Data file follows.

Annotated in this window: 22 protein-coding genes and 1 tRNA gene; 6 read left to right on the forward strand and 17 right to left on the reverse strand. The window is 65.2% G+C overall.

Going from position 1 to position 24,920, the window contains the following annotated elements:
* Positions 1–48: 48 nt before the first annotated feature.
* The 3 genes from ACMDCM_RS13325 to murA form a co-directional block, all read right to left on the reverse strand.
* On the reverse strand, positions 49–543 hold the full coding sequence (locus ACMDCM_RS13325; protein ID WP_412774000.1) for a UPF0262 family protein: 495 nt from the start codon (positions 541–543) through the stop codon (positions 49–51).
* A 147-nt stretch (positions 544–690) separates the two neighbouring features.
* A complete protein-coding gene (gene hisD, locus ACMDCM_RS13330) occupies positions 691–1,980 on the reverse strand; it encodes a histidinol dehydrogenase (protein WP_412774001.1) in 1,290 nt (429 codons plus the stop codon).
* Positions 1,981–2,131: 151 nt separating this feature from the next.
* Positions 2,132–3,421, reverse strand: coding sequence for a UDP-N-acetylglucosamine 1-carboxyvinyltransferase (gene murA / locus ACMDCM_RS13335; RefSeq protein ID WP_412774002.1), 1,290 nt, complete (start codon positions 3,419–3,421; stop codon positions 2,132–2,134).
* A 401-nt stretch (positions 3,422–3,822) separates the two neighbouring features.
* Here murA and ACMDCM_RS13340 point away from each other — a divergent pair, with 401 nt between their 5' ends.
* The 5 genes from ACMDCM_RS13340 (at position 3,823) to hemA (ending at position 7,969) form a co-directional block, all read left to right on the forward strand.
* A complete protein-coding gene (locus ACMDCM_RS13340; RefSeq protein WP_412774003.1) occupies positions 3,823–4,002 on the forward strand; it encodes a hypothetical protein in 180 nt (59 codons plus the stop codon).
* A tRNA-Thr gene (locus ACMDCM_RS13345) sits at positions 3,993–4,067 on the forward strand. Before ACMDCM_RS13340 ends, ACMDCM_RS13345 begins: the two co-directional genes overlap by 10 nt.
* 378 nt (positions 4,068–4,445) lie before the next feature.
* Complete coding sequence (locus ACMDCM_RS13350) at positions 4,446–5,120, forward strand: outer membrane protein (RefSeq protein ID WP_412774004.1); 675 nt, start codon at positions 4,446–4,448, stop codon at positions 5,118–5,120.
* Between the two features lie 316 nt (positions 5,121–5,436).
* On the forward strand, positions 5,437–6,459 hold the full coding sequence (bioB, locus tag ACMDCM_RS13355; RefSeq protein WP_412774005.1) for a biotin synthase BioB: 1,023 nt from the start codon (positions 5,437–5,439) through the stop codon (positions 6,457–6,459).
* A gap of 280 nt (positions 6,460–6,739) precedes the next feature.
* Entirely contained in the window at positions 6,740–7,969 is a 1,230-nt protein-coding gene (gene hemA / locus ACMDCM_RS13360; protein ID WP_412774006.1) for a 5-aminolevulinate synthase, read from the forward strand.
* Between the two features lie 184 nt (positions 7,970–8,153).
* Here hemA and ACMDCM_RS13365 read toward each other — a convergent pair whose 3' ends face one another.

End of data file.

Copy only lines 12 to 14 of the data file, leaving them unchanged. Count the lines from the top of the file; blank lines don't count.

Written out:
* The 5 genes from ACMDCM_RS13340 (at position 3,823) to hemA (ending at position 7,969) form a co-directional block, all read left to right on the forward strand.
* A complete protein-coding gene (locus ACMDCM_RS13340; RefSeq protein WP_412774003.1) occupies positions 3,823–4,002 on the forward strand; it encodes a hypothetical protein in 180 nt (59 codons plus the stop codon).
* A tRNA-Thr gene (locus ACMDCM_RS13345) sits at positions 3,993–4,067 on the forward strand. Before ACMDCM_RS13340 ends, ACMDCM_RS13345 begins: the two co-directional genes overlap by 10 nt.